My dad said that after you turn 8o years of age, you don’t have to follow the rules anymore. I never figured out which ones, because he didn’t break any that I could tell.
A long time ago I was following an old Cadillac whose driver didn’t notice that the light ahead had turned red, and he barreled into the compact car ahead of him. The Cadillac bounced back from the crash, and then moved forward hitting the compact again, and then again. I stopped my car, put on the emergency flashers, then headed over to the Cadillac. I helped the elderly and severely inebriated driver put his transmission into park, and then went to help the woman in the compact get out of the car and off the roadway so she didn’t get hit again by someone else.
The man slowly got out of the Cadillac and then staggered around in the traffic lanes essentially oblivious to what he had done. He just kept saying “I just found out I have cancer,” over and over. He said it in a way that sounded like it excused what he had done.
I had no sympathy for him. The police showed up, I explained what I had seen, and they took over.
Clearly, drunk driving is not an appropriate response to a cancer diagnosis. Yet I have found myself, having been cut off in traffic or tailgated, or otherwise having been subject to inconsiderate conduct, mouthing words such as ‘oh come on man, give me a break, I’m going in for cancer surgery next week.’ It isn’t a Dead Man Walking situation where you get to eat anything you want the day before you are executed, but I have found myself experiencing a little sense of entitlement, like maybe that I should be able to go through the express lane at the grocery store even though I have 17 items.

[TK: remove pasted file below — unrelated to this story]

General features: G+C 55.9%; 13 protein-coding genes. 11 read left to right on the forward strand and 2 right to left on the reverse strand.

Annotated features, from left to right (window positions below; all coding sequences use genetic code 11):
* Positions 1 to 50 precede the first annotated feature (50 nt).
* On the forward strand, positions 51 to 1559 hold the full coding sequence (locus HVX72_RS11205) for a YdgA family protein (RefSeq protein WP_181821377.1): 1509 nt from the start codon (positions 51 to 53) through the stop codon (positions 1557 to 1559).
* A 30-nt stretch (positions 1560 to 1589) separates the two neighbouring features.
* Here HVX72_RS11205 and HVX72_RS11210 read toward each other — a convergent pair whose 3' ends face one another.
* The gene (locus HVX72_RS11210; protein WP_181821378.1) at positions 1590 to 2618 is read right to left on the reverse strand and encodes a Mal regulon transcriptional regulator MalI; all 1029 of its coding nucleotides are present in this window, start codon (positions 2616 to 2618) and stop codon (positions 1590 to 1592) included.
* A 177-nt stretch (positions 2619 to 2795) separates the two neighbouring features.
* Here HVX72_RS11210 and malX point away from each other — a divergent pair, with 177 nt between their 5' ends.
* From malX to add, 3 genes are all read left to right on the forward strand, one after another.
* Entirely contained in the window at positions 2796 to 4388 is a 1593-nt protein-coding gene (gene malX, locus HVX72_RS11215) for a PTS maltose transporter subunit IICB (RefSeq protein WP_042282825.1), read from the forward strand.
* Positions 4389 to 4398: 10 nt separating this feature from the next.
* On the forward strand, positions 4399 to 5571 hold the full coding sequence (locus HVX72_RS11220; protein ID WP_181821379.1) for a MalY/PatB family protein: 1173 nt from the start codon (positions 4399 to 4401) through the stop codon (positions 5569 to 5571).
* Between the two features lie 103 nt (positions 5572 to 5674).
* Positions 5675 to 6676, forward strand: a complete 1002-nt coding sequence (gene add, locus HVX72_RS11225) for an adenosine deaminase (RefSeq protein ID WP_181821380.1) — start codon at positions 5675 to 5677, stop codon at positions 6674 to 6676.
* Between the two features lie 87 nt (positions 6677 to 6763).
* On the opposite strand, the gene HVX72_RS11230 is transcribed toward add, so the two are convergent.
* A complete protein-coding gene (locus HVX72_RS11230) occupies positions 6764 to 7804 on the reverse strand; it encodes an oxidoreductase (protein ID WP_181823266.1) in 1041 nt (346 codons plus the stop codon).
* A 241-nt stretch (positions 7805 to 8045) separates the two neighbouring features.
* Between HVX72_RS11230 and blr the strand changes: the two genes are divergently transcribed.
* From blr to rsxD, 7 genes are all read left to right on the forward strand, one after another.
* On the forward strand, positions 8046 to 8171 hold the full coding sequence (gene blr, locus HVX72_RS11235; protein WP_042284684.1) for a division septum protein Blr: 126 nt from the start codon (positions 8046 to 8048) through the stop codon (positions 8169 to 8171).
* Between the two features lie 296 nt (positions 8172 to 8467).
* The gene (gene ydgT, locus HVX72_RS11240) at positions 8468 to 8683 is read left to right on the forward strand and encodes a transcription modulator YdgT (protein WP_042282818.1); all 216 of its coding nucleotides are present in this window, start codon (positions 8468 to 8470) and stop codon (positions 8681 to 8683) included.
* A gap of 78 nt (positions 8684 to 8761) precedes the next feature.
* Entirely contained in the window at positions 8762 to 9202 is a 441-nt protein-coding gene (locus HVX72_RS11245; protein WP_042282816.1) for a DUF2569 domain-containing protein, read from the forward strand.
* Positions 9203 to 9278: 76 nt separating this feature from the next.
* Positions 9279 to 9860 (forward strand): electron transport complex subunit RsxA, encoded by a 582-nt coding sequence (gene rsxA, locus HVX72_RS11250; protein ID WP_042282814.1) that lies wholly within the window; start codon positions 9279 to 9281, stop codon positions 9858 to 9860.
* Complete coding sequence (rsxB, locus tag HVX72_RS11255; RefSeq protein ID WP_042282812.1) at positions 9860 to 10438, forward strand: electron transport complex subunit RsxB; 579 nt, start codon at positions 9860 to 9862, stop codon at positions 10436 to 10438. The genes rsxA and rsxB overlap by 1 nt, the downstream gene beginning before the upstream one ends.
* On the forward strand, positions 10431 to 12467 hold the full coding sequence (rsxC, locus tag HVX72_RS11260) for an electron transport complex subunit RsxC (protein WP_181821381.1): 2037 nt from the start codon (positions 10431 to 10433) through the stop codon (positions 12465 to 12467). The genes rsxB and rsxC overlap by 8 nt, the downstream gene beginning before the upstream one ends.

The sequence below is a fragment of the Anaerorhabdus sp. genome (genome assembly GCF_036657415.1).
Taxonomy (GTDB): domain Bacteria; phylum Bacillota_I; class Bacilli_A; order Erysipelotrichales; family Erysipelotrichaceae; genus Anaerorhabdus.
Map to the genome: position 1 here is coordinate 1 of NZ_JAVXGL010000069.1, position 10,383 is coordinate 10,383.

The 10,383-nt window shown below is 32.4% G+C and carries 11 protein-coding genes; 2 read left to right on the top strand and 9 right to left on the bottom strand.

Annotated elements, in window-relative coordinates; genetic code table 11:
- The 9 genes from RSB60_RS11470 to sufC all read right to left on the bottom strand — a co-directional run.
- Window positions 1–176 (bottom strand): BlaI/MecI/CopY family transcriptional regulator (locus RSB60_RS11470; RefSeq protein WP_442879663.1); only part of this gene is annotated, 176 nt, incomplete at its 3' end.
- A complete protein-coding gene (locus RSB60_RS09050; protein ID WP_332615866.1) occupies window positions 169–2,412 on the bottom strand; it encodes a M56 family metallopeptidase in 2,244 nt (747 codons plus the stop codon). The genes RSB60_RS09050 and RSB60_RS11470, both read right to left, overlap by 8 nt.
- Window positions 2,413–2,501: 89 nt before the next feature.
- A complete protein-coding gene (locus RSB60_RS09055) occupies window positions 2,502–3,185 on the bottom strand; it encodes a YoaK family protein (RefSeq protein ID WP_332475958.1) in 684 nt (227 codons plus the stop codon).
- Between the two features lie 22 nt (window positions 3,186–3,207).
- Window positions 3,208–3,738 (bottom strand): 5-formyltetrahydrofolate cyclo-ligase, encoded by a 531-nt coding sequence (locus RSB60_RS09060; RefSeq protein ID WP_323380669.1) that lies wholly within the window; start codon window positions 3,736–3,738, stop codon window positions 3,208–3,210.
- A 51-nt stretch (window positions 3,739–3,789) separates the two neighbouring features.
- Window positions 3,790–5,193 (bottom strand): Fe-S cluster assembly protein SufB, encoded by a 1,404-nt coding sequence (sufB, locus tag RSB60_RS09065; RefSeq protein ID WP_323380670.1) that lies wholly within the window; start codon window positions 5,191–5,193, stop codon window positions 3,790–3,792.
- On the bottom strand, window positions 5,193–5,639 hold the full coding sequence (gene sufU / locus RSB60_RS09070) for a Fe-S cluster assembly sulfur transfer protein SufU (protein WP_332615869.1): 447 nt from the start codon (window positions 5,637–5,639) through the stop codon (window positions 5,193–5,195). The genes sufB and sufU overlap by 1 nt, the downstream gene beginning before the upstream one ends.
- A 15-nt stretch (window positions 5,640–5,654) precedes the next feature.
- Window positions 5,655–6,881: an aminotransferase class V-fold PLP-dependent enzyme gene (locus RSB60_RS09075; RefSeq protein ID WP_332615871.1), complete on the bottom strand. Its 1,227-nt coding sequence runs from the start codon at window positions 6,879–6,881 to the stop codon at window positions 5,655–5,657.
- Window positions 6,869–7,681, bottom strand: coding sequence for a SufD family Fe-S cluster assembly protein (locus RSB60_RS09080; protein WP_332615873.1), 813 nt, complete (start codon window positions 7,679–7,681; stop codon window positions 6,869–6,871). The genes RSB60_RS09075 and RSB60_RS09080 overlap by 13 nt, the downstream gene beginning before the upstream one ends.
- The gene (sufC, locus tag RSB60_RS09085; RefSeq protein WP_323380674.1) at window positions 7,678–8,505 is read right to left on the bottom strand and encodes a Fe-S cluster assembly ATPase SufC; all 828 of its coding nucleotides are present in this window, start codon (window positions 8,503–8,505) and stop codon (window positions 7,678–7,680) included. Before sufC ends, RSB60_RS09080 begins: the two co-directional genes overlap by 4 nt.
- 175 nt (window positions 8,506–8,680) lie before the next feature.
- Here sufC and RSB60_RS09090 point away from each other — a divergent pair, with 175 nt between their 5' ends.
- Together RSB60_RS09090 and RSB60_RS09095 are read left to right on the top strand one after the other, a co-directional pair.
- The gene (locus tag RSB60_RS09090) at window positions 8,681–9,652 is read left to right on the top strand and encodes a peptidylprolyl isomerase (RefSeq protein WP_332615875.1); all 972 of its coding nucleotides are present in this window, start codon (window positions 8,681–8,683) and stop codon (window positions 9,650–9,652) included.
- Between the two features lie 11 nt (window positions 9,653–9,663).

So, self-pity can come easily. But you go down that path and you end up feeling worse, and like the drunk in the Cadillac, you get no sympathy.
I’ve found some things that do work.
First, I try to always keep a smile on my face when I’m around other people, and laugh easily. Last night we met a couple at dinner and when they had to leave, he looked right at me and said “Ken, every time I see you, you are always smiling – I like that!” I thought to myself, ‘if you only knew.’ But he felt better being around a happy person, and I did too. Some times I have found that even if I am not happy, if I pretend to be I will often become happy.
Second, someone recently said if you find yourself in a major crisis that could consume you, find someone who is worse off and try to help them. Focusing on other people will help you forget about yourself. I am remiss in not yet having found the venue for this, but I’ve still got about 36 hours before my cancer surgery so there is still hope.
Third, just because you have cancer doesn’t mean you can’t have a good time. After all, you might die because the guy behind you in a Cadillac just got diagnosed with cancer, got drunk, and barreled into you without touching the brake. So take heart and enjoy the time you have, be it days, weeks, months or years. You never know. So get out and have some fun.
So there you have it in a nutshell: Ken’s rules to live by:
First, drunk driving – bad.
Second, making other people feel better – good.
Third, enjoy yourself while you can.
And even if you have cancer, you still have to follow these rules.